02:56PM, Thursday 28 March 2019
The victim of an acid attack has revealed how his life was changed by a man he considered a friend.
In July 2017, 23-year-old Joe Davies had a bottle of 94 per cent strength sulphuric acid drain cleaner thrown over him, causing him third and second-degree burns on his face, neck and torso.
Last week, on Wednesday, March 20, 45-year-old Roger Comer, of Myrtle Crescent in Slough, was jailed for nine years after he was convicted of one count of grievous bodily harm with intent.
Joe, who lives in Langley, had been friends with Comer for about two years, regularly spending time at Comer’s home in Myrtle Crescent and playing video games together.
To this day Joe is not sure why his friend attacked him.
According to Joe, on the day of the attack he had gone to visit Comer at his home but his friend was hostile towards him, opening the door brandishing a screwdriver. As Joe went to get on his bicycle to leave, Comer threw the contents of the bottle over him, causing him severe burns all over his body.
“It was just like someone threw petrol over me and lit it,” said Joe. “The pain was horrendous.”
“When he threw it over me immediately I was taking off all my clothes, I begged him to get me some water.
“He just stood there and stared at me. He watched me burn.”
Joe stumbled into the street, called himself an ambulance and tried to find help. One man who lived nearby brought out a hose pipe and began hosing Joe down. He was told later that the burns would have been far more severe if he hadn’t helped him.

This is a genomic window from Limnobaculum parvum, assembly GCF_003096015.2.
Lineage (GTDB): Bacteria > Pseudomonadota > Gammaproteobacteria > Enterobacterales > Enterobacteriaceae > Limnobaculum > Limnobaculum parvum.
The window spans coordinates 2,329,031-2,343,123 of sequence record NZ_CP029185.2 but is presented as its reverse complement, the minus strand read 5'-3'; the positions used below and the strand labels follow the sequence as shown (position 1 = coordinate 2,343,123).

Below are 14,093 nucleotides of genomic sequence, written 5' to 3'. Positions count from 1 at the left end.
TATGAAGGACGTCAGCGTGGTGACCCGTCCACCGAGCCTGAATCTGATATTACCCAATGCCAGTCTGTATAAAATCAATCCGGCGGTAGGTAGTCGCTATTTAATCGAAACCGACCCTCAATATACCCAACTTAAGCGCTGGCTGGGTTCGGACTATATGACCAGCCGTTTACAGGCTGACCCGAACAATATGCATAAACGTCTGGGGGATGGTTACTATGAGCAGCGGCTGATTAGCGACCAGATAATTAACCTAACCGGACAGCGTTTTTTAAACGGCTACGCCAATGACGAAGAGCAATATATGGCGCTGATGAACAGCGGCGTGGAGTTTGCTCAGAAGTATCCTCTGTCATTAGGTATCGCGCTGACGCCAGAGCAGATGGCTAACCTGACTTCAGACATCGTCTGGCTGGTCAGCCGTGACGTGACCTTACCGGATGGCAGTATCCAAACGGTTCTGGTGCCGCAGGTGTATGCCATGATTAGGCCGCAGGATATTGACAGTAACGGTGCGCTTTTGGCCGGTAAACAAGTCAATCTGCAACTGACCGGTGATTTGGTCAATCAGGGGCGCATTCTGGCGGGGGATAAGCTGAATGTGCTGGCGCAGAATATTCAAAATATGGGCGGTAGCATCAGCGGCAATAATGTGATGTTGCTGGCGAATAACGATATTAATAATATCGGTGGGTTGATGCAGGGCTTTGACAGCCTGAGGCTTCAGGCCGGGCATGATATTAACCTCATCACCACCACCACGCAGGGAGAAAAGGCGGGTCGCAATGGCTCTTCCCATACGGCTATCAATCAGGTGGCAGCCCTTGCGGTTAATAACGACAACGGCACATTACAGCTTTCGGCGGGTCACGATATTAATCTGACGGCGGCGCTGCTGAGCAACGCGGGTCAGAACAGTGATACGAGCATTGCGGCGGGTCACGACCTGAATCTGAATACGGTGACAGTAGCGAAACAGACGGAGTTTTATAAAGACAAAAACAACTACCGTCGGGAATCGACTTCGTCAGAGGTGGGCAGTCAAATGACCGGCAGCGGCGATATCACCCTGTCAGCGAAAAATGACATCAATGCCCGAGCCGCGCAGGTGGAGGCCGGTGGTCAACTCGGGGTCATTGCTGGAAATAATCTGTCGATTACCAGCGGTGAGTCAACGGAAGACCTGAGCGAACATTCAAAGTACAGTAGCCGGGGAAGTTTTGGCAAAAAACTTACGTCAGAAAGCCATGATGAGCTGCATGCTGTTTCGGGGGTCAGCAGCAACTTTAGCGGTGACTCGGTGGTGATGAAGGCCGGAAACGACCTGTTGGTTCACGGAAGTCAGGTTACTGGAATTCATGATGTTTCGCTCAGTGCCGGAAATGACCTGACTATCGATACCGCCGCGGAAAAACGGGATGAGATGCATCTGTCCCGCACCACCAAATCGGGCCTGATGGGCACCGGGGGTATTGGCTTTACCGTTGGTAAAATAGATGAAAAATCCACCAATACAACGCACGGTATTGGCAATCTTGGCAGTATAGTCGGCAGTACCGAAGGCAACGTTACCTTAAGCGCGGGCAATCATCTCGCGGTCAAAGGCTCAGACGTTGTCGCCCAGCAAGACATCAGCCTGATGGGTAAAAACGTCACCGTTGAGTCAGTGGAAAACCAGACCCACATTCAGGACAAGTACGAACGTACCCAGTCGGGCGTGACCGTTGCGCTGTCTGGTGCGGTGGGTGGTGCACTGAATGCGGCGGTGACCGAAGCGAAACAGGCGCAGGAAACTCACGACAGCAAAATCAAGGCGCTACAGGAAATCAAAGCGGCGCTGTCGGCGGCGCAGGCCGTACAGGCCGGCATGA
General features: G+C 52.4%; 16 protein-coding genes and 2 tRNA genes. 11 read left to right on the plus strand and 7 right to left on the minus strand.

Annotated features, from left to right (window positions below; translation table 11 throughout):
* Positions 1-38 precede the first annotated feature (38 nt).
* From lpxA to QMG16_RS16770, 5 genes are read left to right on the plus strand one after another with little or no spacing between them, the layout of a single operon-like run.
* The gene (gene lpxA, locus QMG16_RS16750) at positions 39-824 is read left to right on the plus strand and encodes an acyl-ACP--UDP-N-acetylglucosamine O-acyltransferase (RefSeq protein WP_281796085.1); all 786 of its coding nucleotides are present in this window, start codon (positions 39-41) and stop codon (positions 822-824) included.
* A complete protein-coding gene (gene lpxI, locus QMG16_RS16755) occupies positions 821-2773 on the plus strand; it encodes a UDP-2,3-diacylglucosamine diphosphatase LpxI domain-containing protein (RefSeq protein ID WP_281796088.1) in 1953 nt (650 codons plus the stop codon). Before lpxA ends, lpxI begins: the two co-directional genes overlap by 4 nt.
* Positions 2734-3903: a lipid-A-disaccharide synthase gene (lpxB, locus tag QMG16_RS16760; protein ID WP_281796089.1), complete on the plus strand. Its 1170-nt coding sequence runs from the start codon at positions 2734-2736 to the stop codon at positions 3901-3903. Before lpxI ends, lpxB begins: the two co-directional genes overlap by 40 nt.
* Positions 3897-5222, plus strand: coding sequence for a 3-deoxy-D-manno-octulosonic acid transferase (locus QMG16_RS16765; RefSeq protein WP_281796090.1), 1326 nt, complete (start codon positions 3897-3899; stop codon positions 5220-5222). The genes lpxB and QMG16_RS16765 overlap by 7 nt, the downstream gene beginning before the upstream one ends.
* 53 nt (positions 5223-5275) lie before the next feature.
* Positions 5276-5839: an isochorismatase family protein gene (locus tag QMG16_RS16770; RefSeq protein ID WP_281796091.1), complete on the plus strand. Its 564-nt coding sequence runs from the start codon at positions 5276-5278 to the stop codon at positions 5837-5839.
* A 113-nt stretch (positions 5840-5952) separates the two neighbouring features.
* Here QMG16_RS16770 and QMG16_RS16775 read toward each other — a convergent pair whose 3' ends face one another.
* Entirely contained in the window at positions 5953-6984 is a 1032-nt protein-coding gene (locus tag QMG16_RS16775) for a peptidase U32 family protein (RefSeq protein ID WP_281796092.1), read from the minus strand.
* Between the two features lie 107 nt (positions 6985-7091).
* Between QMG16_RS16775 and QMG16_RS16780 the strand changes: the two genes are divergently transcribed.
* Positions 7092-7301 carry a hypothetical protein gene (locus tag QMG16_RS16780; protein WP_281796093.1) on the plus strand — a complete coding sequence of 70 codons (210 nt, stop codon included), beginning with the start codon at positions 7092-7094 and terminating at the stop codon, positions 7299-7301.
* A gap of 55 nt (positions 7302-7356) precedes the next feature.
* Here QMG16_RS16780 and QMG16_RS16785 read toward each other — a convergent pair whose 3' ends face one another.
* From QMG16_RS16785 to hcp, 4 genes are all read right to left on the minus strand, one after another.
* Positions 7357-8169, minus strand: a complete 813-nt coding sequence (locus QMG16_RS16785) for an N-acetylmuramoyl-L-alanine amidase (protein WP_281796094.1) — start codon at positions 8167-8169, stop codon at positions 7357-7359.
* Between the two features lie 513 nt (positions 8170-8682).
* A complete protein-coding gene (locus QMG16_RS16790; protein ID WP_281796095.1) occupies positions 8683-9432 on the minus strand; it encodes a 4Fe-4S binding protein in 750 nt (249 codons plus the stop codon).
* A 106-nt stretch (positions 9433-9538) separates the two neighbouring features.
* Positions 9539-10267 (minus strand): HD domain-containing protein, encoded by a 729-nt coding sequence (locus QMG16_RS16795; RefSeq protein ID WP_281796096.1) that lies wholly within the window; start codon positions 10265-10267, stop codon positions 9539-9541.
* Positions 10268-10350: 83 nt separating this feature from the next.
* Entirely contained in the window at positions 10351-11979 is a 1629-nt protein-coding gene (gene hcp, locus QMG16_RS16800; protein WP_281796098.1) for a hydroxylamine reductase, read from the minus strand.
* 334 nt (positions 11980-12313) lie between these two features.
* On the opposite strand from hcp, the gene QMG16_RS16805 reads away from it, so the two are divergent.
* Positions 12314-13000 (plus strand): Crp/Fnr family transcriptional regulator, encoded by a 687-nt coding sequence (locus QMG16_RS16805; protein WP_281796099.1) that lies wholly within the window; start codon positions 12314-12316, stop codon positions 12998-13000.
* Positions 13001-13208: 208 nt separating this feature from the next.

He was also saved by the baseball cap he was wearing, which prevented acid from running down his face and into his eyes.
After months in and out of hospital, including a skin graft on his neck, Joe’s wounds have healed miraculously. Some scarring is visible on his neck and torso, but his face has healed almost perfectly.
When the attack happened, Joe was studying social work and social science at East Berkshire College in Langley. After the incident, he took a year out, but returned to college the following year and completed his course, earning an outstanding student award in the process.
Now he is in his first year at Buckinghamshire New University, in High Wycombe, reading social work. He aims to get into a career of social work, either in adults or children and families.
Despite the horrific ordeal that Joe went through, there have been some positives. Since the attack, his relationship with his biological mother, who he rarely contacted beforehand, has got much stronger. He also remains close with his foster mother.
Joe saved his highest praise for his brother, Lewis, who he called his ‘rock’ throughout the whole ordeal.
He said: “He’s supported me through everything, hospital appointments, keeping me in line, not only in life but in education.
“He’s kicked me up the bum and told me to keep going. He’s been my rock throughout.”
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